Black Church

Jackson: IRS Regulations Designed To Silence Black Churches

Earlier this month, hundreds of pastors across the nation participated in the Alliance Defense Fund's annual "Pulpit Freedom Sunday," during which they openly endorsed or opposed political candidates from their pulpits in a direct challenge to the IRS.

Among those participating pastors was Bishop Harry Jackson who, along with Rev. Barry Lynn of Americans United for Separation of Church and State, was featured in a short video from Odyssey Networks about the effort.

In the video, Jackson provided a rather unique explanation for his involvement in opposing IRS regulations that prohibit churches from engaging in politics, asserting that such regulations were put in place in order to prevent black churches from speaking out in support of the civil rights movement:

Of course, the reality is that the prohibitions grew out of an amendment inserted into the tax code by Senator Lyndon Johnson in 1954 (years before he became president) in response to attacks on him by tax-exempt groups that accused him of being soft of Communism during his re-election campaign.

If Jackson is going to be involved in leading this challenge to the IRS, it might be helpful for him to actually know what he is talking about.

Rick Perry Partners With 'Apostle' Who Believes God Is Punishing African Americans For Supporting Gay Rights

Willie Wooten of is one of the latest official endorsers of Texas Governor Rick Perry’s The Response prayer rally. Wooten, of the New Orleans-based Gideon International Christian Fellowship, is a self-proclaimed Apostle who claims to have “had a positive influence in the governmental arena and has been instrumental in preventing ungodly laws from being enacted within the state of Louisiana and also throughout our nation.”

A critic of gay rights, Wooten has compared being gay to polygamy and incest and argued that “homosexual marriage is not a civil rights issue; it’s a moral issue. It is a deviant type of behavior and lifestyle. How do they do it? It’s too nasty.” Wooten feverishly works against legislation in Louisiana that would grant gay and lesbian couples legal rights and protect gays and lesbians from employment discrimination and school bullying. Wooten claims that because black legislators have oftentimes proposed such legislation, the black community faces a curse from God. According to an article from the Louisiana newspaper The Advocate:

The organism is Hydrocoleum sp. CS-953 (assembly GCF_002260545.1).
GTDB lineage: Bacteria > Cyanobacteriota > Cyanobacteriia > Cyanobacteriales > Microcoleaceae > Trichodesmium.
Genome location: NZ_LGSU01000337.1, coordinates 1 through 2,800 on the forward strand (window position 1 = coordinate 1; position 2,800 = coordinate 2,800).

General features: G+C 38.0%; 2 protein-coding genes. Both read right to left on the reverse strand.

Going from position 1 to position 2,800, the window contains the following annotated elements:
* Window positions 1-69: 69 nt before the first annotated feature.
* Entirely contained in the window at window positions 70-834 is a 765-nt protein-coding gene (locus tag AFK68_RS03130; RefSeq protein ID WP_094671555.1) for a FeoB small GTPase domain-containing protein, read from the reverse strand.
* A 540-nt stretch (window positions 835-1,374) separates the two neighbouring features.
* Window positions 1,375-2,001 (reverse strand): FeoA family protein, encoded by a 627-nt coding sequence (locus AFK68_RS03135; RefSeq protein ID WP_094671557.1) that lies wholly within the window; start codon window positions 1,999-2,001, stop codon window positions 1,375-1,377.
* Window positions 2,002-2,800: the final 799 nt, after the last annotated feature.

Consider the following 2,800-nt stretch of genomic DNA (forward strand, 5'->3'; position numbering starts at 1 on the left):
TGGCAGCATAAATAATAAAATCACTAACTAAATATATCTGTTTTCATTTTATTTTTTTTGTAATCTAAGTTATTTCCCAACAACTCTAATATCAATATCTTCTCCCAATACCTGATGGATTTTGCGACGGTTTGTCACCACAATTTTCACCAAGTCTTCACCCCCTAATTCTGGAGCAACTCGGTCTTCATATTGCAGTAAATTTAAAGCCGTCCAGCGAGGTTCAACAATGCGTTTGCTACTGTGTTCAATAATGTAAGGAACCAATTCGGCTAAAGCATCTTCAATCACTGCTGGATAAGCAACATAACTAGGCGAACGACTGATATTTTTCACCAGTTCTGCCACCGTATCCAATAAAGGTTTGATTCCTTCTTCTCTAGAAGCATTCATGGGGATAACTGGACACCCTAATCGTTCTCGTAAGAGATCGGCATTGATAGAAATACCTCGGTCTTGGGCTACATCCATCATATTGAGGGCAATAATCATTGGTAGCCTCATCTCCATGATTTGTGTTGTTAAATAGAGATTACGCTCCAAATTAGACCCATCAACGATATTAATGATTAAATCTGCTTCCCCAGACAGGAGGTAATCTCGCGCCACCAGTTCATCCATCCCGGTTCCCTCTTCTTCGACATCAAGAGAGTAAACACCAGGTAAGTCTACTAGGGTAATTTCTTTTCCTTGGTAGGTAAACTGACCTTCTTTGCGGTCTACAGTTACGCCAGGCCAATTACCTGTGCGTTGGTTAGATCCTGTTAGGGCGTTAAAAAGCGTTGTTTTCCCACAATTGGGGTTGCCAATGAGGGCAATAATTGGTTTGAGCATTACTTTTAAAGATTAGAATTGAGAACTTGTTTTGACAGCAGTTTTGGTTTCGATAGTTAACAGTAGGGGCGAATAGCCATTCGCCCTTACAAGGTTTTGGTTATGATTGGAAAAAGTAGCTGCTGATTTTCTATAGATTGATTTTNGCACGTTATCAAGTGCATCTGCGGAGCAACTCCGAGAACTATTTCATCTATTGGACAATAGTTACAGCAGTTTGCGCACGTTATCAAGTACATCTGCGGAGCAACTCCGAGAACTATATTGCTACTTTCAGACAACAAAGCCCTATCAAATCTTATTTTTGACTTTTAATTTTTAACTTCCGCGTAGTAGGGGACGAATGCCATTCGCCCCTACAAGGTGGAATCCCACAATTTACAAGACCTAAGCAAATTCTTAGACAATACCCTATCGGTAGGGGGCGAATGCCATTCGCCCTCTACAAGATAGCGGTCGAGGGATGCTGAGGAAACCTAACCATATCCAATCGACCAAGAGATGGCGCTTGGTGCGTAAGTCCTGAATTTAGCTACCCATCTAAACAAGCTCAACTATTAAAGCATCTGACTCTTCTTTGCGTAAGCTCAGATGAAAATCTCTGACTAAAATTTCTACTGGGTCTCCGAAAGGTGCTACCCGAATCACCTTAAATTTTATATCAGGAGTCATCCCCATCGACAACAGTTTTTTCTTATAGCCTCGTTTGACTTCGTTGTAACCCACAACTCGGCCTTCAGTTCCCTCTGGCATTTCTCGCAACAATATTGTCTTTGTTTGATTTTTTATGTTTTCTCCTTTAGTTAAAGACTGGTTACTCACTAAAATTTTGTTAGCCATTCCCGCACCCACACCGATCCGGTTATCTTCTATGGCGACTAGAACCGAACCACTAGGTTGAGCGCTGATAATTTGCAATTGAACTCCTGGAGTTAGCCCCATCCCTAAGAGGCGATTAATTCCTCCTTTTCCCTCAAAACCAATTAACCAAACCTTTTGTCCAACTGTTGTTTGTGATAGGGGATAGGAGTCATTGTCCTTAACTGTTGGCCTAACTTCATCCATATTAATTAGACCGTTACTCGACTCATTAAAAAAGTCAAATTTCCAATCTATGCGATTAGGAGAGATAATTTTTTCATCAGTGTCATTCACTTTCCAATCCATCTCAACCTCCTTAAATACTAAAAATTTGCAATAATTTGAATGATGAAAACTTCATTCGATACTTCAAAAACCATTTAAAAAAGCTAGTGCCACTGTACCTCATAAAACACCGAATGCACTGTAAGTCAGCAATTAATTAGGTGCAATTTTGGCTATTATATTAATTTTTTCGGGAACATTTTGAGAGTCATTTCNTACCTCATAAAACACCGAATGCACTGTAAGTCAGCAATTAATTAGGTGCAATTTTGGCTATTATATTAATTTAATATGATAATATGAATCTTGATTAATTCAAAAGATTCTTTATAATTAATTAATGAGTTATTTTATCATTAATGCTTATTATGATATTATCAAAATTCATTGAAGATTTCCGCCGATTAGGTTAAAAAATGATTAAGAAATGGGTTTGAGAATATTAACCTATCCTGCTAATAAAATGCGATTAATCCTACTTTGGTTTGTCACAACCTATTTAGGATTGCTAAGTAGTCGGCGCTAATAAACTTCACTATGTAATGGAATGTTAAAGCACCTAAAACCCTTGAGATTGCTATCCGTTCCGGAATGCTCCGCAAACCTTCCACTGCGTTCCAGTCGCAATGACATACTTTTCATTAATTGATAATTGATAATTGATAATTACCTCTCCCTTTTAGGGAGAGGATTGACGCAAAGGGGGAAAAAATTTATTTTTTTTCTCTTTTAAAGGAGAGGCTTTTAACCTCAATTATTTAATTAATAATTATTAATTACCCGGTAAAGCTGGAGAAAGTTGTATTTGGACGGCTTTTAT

"We call on our lawmakers -- and especially the Black Caucus members -- to be strong and courageous as you give priority to this matter and do all that is in your power to protect historic marriage," Wooten said.

Disasters "heaped upon" Louisiana's black community occur because "a lot of our legislators are not on the side of God and His moral laws,"

In fact, Wooten wrote an entire book about how the African American community is under a curse from God because black leaders have promoted liberalism and the Democratic Party. In Breaking The Curse Off Black America, Wooten blames African American political and religious leaders for crossing God through “immorality,” making God punish African Americans, which in turn leads to the curses of “adultery, incest, children from incestuous union, children born out-of-wedlock, destroyed virginity, bestiality, homosexuality, lesbianism.” Wooten says that African Americans beget God’s punishment by voting for Democratic candidates and tolerating homosexuality, and only through Wooten’s brand of ultraconservative politics and spiritual warfare can Black America be redeemed:

Increased numbers of young people were embracing homosexuality (the “Down Low” bisexual lifestyle), prostitution, and all sorts of perversion. How could this be, knowing that we were raised in different environments? Now it is becoming clear. There is a curse on Black America. As I could see this truth being realized, God began pouring an abundance of revelations into my heart (p. 19).



The result of a curse brings regret, mourning, and grief. For example, if the sin is sexual, it could bring adultery, incest, children from incestuous union, children born out-of-wedlock, destroyed virginity, bestiality, homosexuality, lesbianism, and sodomy. Other curses can be activated through rebellion against God and His words; parents, pastors, rulers and authorities, turning away from God, idolatry, pride, fleshly practices, and touching and harming God’s anointed (p. 64).